5 Tips to Prevent Black Toenails From Running
A podiatrist tells us how to deal with and manage black, loose or missing toenails from running.
If you’re a consistent runner (or recently upped your mileage), black, loose or missing toenails may be as much a part of the sport as race t-shirts and post-run bananas.
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Sometimes, your first black toenail is even considered a badge of honor in the running world! But what causes the toenail to turn black in the first place and can you prevent it?
Your toenails can take quite a beating as you’re pounding the pavement, says Dr. Botek. Damage occurs when your toenail repeatedly and forcefully makes contact with the front or side of your shoe. Basically, the black or dark color your see under your toenail is just bruising or blood.
Usually black toenails aren’t very painful, but sometimes the trauma of your toes hitting your shoe can create pressure, which can lead to pain.
Blood blisters can also develop under the toenail secondary to the trauma and friction. The action can lift up the toenail, which may cause the nail to eventually fall off.
Black, loose or missing toenails can be a common injury among runners, especially those who are training for marathons or highly competitive runners training at high intensity.
Your toenails will heal when you ease up on your training and the repetitive trauma (aka your running mechanics) ends or changes.
Blood blisters that lift the nail plate up are often painful and an infection can develop if left untreated. It’s important to consult your doctor or podiatrist if you’re having continued or increasing pain or something doesn’t look or feel right with your toenail.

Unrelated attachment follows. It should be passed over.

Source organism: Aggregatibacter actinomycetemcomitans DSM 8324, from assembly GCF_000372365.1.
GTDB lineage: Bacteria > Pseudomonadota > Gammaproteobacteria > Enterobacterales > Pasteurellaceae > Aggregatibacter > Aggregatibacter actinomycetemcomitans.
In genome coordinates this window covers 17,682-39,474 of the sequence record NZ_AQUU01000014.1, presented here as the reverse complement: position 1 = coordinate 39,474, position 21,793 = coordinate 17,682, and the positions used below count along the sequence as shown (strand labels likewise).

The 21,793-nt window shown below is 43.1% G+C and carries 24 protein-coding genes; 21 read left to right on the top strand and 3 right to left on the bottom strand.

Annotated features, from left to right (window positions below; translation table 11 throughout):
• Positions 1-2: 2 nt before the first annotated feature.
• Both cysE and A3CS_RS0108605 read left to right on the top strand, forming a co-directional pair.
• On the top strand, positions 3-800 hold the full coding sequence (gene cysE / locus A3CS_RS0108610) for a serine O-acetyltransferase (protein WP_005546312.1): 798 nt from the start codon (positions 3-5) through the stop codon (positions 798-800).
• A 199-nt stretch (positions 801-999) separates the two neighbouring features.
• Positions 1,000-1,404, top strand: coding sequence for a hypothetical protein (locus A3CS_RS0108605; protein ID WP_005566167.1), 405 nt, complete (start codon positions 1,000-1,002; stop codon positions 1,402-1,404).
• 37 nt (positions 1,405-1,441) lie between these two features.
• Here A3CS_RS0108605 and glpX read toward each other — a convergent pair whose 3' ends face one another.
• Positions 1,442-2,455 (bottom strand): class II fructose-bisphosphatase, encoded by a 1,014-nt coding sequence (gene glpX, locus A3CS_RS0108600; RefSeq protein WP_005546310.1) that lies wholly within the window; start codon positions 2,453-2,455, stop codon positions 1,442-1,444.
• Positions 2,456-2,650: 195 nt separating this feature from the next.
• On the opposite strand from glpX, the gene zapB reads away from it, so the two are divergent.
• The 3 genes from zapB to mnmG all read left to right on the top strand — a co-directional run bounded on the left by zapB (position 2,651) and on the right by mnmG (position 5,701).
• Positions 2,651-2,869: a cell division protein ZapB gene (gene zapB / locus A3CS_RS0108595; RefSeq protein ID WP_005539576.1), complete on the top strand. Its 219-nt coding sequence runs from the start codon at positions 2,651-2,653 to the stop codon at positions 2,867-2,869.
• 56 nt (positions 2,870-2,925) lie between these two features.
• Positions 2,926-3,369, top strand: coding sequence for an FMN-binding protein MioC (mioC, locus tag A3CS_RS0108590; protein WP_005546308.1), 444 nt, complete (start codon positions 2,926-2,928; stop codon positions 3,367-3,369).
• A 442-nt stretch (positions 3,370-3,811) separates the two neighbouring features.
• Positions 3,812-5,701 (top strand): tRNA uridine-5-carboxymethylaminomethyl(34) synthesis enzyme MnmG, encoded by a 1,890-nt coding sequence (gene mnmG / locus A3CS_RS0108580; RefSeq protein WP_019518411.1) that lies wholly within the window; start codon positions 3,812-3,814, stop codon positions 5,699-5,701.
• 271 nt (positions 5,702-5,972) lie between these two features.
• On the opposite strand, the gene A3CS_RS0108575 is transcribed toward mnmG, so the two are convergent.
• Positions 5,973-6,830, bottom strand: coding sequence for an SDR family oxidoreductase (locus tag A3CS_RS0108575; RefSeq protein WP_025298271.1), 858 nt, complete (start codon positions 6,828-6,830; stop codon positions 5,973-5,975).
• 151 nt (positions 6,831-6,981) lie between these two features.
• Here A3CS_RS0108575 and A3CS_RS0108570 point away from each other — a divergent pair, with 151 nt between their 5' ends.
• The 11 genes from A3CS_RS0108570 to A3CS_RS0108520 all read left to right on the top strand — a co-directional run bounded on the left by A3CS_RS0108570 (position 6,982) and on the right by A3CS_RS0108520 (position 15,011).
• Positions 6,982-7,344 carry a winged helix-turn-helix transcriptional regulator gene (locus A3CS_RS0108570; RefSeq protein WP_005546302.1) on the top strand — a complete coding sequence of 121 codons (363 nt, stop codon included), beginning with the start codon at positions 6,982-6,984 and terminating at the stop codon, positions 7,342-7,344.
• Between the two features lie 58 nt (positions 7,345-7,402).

When the nail lifts, it’s tempting to pull off the entire nail. But don’t, warns Dr. Botek.
“Whatever you do, don’t pull off the nail yourself as that can cause the nail bed to tear and scar,” she says. “Then you’ll have a deformed nail as the new nail grows in.”
If too much blood collects under the nail, it may be necessary to have a podiatrist drain the blood, which can give you some relief from the pain.
Some runners try to hide their black toenails with polish, but avoid the paint, Dr. Botek says. While polish can improve the appearance of your toenail, it also prevents the nail from breathing and isn’t healthy for long periods of time.
Another cause of black-looking toenails is fungal infection, which can thicken the nail and sometimes turn it very dark. A fungal infection can be treated with medications topically or orally. A growing number of medications — over-the-counter and prescription — are available.
In very rare cases, a black spot under the nail can be a melanoma, or skin cancer. If you have a dark spot under the nail that does not go away, see your doctor.
Dr. Botek shares 5 tips to help protect your toenails when running: